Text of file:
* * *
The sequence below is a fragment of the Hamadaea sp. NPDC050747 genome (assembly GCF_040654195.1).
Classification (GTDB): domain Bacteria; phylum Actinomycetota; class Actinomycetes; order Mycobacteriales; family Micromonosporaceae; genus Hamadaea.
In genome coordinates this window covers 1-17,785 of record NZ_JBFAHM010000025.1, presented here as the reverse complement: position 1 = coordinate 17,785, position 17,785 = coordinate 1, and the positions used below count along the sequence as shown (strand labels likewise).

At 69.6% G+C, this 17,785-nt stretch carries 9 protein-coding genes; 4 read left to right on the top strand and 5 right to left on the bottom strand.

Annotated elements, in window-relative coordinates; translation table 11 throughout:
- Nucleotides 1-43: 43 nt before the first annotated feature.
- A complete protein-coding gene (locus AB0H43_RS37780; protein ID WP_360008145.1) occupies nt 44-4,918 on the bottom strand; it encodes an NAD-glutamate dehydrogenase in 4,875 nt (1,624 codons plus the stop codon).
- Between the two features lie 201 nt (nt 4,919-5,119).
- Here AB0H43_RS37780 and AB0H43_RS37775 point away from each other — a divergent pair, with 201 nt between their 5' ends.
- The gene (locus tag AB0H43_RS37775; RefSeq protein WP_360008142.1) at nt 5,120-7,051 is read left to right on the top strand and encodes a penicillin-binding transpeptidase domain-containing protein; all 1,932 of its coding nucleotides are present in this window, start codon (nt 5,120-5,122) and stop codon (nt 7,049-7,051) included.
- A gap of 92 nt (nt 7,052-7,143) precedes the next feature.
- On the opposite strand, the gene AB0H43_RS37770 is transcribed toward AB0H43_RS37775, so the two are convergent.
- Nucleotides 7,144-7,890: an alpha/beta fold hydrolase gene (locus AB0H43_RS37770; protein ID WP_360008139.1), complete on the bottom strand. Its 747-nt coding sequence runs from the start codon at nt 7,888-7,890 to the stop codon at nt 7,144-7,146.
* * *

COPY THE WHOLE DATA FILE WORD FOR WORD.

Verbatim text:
The sequence below is a fragment of the Hamadaea sp. NPDC050747 genome (assembly GCF_040654195.1).
Classification (GTDB): domain Bacteria; phylum Actinomycetota; class Actinomycetes; order Mycobacteriales; family Micromonosporaceae; genus Hamadaea.
In genome coordinates this window covers 1-17,785 of record NZ_JBFAHM010000025.1, presented here as the reverse complement: position 1 = coordinate 17,785, position 17,785 = coordinate 1, and the positions used below count along the sequence as shown (strand labels likewise).

At 69.6% G+C, this 17,785-nt stretch carries 9 protein-coding genes; 4 read left to right on the top strand and 5 right to left on the bottom strand.

Annotated elements, in window-relative coordinates; translation table 11 throughout:
- Nucleotides 1-43: 43 nt before the first annotated feature.
- A complete protein-coding gene (locus AB0H43_RS37780; protein ID WP_360008145.1) occupies nt 44-4,918 on the bottom strand; it encodes an NAD-glutamate dehydrogenase in 4,875 nt (1,624 codons plus the stop codon).
- Between the two features lie 201 nt (nt 4,919-5,119).
- Here AB0H43_RS37780 and AB0H43_RS37775 point away from each other — a divergent pair, with 201 nt between their 5' ends.
- The gene (locus tag AB0H43_RS37775; RefSeq protein WP_360008142.1) at nt 5,120-7,051 is read left to right on the top strand and encodes a penicillin-binding transpeptidase domain-containing protein; all 1,932 of its coding nucleotides are present in this window, start codon (nt 5,120-5,122) and stop codon (nt 7,049-7,051) included.
- A gap of 92 nt (nt 7,052-7,143) precedes the next feature.
- On the opposite strand, the gene AB0H43_RS37770 is transcribed toward AB0H43_RS37775, so the two are convergent.
- Nucleotides 7,144-7,890: an alpha/beta fold hydrolase gene (locus AB0H43_RS37770; protein ID WP_360008139.1), complete on the bottom strand. Its 747-nt coding sequence runs from the start codon at nt 7,888-7,890 to the stop codon at nt 7,144-7,146.